10 March 2005 Edition
RFJ rejects British 'cold case' squad
The announcement that the British Government is to fund the PSNI to investigate up to 2,000 unsolved killings from 1968 to 1998 has met with criticism from Sinn Féin and human rights groups.
British Secretary of State Paul Murphy and PSNI boss Hugh Orde confirmed at a press conference on Tuesday 8 March that £32 million would be set aside to fund the re-investigation of more than 2,000 killings from the conflict that remain unsolved.
Gerry Kelly, Sinn Féin's policing and justice spokesperson, said that "the real test of the British Government's commitment to addressing these issues is whether it opens up the files of Special Branch and British Intelligence, who were responsible for organising, arming, resourcing and directing unionist death squads in a state policy of political assassination and terror".
Mark Thompson, spokes-person for Relatives for Justice (RFJ) which represents the families of people killed by the crown forces, said that the Serious Crime Review Team set up to carry out the investigations "will not receive support from the hundreds of families affected by British state violence and state sponsored collusion with death squads".
Thompson said the British Government was "seeking to create a mechanism that is not independent, which it controls and which safeguards its own interests by preventing proper independent examination of the role of its forces and agents during the conflict".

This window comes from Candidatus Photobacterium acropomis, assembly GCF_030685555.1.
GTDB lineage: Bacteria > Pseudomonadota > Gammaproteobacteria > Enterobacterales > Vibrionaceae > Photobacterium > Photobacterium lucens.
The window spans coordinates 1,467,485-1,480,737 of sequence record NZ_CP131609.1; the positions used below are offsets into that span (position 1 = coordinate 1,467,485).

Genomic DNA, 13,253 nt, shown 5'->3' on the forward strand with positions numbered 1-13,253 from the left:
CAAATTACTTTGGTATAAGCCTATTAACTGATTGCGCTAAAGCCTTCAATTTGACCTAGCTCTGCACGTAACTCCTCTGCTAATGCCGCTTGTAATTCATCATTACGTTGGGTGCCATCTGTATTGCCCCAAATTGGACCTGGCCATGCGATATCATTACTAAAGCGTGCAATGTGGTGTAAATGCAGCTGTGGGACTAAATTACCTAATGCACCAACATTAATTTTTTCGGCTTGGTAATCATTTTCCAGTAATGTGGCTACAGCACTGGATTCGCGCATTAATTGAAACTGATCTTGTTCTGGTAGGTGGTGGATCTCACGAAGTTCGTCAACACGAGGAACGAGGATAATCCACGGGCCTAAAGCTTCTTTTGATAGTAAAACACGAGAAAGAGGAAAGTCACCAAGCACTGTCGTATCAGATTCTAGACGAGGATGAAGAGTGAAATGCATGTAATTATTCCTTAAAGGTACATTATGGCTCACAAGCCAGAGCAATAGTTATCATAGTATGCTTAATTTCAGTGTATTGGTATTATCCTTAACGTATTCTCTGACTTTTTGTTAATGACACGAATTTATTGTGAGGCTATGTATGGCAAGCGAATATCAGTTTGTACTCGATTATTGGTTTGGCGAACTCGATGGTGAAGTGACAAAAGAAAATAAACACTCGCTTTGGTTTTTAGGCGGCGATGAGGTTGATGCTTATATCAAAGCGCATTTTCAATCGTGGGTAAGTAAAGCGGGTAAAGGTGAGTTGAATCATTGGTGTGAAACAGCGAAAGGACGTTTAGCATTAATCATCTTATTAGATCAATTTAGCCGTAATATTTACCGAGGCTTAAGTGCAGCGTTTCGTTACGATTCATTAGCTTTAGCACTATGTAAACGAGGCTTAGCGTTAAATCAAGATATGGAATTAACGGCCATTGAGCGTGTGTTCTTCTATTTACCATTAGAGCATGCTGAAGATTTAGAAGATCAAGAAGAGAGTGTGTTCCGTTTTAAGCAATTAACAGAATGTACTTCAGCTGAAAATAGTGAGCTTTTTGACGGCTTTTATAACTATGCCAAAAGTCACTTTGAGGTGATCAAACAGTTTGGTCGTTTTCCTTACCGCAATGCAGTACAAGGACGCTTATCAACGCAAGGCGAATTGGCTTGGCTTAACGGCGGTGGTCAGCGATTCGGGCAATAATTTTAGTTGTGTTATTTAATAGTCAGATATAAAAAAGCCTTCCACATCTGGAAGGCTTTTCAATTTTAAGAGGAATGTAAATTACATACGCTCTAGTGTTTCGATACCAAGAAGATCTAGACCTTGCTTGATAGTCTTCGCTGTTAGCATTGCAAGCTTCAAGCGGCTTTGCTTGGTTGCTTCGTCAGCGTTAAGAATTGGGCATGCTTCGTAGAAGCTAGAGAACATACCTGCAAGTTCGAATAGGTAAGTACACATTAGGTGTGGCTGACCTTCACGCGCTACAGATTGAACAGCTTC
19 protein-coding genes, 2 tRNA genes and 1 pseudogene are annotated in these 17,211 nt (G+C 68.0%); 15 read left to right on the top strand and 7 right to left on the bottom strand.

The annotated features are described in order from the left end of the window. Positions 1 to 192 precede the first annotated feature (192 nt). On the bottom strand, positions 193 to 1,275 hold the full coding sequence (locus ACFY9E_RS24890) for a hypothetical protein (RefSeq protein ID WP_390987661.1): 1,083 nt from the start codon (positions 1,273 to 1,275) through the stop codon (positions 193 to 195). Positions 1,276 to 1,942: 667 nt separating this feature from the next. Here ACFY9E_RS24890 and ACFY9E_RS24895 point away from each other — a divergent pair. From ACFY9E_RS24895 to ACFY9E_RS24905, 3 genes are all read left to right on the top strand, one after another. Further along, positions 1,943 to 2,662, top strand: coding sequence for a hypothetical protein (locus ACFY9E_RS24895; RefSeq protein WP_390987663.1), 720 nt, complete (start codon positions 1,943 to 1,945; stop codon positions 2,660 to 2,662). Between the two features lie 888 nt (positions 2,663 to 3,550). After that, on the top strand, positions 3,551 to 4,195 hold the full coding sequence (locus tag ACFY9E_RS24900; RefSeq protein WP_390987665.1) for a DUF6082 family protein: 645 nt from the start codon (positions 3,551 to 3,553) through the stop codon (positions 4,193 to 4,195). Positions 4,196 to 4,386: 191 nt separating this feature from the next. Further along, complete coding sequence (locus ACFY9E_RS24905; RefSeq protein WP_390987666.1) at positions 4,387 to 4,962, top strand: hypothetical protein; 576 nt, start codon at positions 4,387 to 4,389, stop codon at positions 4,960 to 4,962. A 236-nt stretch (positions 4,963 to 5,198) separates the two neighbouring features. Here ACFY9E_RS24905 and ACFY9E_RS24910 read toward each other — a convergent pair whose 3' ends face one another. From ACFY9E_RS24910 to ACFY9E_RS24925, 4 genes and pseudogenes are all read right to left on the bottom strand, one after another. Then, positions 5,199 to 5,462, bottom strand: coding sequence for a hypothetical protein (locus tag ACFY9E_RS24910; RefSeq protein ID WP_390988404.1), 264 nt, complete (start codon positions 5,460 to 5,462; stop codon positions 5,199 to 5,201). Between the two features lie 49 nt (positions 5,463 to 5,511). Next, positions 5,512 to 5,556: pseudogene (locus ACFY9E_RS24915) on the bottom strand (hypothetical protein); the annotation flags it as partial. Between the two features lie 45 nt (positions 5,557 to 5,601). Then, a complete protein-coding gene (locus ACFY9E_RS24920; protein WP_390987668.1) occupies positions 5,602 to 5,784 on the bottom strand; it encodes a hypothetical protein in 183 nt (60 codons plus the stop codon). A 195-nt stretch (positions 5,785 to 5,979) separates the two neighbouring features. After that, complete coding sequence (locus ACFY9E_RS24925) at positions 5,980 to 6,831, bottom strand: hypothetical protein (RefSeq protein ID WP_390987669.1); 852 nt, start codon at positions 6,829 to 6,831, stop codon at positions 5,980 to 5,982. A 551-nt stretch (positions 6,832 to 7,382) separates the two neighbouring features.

The RFJ spokesperson added that Paul Murphy signalled the British Government's intentions when last week he "shelved the consultation into 'dealing with the past', thereby undermining the views of victims to bring about an independent truth recovery process and have a voice in determining the way forward".
Thompson stressed that "any process that examines the past must be independent, transparent, accountable and have public confidence and support. Clearly, this announcement does not constitute the criteria acceptable to hundreds of families affected by state and state-sponsored violence.
"Further, it does not fulfill the internationally accepted protocols associated with examining the past as part of a conflict resolution process. These are based on the simple principle that to honestly examine the past one must not be implicated in any of the actions being examined or hold a vested interest in the final outcome. Of course, everyone knows and accepts that the PSNI/RUC were involved and have an interest in the outcome. Officers involved in past abuses, particularly in Special Branch, simply transferred from the RUC into the PSNI and will ultimately have the final say in any internal process of 'investigation' — this is unacceptable".
Meanwhile, it has emerged that a new PSNI branch, C8, is to carry out the task of re-investigating the so-called cold cases.
C8, under the command of Dave Cox, a retired Metropolitan Police commander, will consist of up to 100 personnel and have the support of a dedicated Special Branch team and a dedicated forensic team from the Forensic Science Laboratory.